84 EXPLORATIONS IN TURKESTAN.
GLACIAL RECORDS IN THE TIAN SHAN.
Russian explorers of the Tian Shan have discovered many glaciers in its higher ranges and have mentioned the occurrence of abandoned moraines lower down the valleys, but as far as I have read there has been little study given to the subdivisions of the glacial period. To this latter subject, therefore, we gave chief attention while we were in the higher mountains. The strong ranges between Issik Kul and Kasghar contain a much finer development of abandoned moraines than any of the ranges that we saw between Andizhan and Issik Kul. The problem of successive glacial epochs is, therefore, much more fully treated in Mr. Huntington's
report than here.
Fig. 49.—The Chalai Range from Kum-ashu Pass in the Kok-tal Range, looking north; a large old Moraine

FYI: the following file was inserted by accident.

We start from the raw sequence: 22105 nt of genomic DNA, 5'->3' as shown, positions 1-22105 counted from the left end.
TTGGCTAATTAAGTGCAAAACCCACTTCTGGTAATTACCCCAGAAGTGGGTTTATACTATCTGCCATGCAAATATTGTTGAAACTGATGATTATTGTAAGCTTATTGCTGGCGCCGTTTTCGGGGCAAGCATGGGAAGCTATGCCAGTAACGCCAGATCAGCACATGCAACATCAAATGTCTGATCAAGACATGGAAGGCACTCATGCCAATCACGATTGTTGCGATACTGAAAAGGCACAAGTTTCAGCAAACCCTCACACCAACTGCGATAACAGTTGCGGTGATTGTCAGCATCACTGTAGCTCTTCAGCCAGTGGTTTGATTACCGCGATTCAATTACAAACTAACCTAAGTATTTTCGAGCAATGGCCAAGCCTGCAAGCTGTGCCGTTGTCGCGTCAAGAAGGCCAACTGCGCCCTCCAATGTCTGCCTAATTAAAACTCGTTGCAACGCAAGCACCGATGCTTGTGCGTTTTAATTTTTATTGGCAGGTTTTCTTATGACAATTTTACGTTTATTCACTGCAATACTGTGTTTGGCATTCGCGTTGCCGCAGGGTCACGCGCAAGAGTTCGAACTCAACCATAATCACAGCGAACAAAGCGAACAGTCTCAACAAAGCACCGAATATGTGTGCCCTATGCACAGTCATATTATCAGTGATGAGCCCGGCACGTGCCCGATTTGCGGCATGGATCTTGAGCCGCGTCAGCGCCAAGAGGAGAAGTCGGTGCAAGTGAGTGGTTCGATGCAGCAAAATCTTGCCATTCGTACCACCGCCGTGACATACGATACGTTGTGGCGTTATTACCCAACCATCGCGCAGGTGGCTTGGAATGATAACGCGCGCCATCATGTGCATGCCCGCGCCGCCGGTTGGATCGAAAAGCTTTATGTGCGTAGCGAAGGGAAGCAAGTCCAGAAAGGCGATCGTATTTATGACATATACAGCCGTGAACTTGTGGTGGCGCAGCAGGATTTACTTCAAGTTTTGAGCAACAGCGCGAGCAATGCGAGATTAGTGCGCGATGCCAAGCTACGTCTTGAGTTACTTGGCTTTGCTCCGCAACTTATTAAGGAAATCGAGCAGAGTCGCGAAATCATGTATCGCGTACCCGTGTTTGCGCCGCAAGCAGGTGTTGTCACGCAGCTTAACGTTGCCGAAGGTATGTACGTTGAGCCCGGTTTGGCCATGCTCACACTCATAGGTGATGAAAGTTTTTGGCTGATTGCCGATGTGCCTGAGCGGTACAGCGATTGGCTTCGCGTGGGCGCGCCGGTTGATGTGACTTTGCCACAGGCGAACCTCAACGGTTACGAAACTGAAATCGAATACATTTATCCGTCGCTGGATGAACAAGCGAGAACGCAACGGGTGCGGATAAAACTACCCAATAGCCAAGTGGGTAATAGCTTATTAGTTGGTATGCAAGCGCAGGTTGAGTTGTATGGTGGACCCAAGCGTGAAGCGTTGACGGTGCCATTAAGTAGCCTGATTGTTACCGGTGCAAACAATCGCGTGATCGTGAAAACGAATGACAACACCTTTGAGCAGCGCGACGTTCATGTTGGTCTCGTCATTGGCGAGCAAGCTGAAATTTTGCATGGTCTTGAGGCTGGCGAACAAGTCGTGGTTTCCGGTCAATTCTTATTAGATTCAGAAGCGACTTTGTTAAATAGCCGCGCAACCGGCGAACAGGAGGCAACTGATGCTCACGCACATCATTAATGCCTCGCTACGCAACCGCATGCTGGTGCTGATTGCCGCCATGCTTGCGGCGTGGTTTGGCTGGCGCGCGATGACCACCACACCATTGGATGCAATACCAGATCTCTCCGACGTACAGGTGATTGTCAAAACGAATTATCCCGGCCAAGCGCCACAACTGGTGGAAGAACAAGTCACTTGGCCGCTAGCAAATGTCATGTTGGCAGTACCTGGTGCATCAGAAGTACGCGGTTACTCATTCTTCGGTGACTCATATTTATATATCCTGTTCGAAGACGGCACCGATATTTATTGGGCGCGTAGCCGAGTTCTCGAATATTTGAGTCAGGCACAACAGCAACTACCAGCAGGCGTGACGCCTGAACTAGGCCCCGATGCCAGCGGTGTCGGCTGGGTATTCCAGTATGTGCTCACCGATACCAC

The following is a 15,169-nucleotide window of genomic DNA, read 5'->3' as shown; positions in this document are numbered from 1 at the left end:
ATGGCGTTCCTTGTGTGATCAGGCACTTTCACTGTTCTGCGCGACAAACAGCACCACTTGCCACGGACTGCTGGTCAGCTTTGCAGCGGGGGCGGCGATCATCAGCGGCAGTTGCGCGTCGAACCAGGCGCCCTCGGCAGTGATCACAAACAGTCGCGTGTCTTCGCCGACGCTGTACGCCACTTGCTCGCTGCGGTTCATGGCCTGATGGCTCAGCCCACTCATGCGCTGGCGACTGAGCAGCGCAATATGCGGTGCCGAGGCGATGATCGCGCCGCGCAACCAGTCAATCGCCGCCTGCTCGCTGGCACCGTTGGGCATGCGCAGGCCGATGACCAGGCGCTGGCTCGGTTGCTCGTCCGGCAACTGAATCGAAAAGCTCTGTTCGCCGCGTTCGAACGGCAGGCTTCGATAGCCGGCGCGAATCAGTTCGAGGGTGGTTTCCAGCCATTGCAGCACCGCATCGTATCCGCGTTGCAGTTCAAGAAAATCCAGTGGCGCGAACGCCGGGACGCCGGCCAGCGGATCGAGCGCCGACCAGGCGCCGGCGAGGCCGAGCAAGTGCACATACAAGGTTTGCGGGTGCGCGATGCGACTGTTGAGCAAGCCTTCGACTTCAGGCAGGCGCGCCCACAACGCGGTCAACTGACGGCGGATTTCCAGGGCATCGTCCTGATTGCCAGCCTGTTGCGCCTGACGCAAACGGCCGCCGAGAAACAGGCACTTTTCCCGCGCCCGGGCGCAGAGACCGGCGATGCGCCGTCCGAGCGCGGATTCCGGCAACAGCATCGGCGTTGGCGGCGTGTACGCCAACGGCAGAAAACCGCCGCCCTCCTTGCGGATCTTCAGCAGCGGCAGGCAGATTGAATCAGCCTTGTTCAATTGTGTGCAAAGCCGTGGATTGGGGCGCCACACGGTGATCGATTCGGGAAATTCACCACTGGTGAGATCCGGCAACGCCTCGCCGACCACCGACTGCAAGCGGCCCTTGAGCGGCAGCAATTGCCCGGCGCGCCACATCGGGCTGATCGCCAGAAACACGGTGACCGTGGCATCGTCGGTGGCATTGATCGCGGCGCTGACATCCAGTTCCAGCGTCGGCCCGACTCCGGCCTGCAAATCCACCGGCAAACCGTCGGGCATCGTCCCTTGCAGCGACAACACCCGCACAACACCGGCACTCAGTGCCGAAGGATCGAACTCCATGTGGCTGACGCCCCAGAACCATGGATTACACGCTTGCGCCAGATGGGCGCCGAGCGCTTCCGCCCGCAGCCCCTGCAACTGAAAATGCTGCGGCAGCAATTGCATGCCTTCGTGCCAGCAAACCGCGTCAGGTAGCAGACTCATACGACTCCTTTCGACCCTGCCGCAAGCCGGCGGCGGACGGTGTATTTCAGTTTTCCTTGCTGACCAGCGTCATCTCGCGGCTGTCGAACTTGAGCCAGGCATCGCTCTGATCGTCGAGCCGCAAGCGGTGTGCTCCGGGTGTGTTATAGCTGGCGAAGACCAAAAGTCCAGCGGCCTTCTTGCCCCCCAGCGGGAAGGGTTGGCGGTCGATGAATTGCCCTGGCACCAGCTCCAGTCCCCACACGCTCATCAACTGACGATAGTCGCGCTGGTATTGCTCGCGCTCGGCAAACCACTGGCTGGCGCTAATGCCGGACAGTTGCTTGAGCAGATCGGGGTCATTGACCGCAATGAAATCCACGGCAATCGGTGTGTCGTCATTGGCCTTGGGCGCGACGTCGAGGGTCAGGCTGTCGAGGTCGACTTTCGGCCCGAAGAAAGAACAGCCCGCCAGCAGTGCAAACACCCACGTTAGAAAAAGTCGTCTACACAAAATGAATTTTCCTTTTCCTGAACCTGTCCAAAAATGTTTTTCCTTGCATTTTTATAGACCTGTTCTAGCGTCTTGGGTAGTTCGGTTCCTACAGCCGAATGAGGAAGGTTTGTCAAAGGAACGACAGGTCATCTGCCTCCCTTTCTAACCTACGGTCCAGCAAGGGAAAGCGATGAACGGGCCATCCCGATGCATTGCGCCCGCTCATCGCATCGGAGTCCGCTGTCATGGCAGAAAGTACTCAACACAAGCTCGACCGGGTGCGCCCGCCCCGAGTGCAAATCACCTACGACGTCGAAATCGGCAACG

advances to the left, behind the dark spur. The crest of the Chalai Range is dimmed by clouds.
MORAINES NEAR SON KUL.
Although we recognized the occurrence of glacial cirques at a distance in several high ranges, the first moraines that we carne upon were in the mountains south and northeast of Son Kul. Those in the north-opening valleys of the Dongustau range, south of the lake, were of small size at altitudes about 10,500 feet ; the range summits seemed i,000 or 2,000 feet higher. The glaciated troughs on the southwest side of the Kok-tal range, northeast of the lake, 8 or io miles from its outlet, were recognized in the distance. On riding and walking up to them in the afternoon, we found a well-defined moraine, with mounds and bowlders, kettles and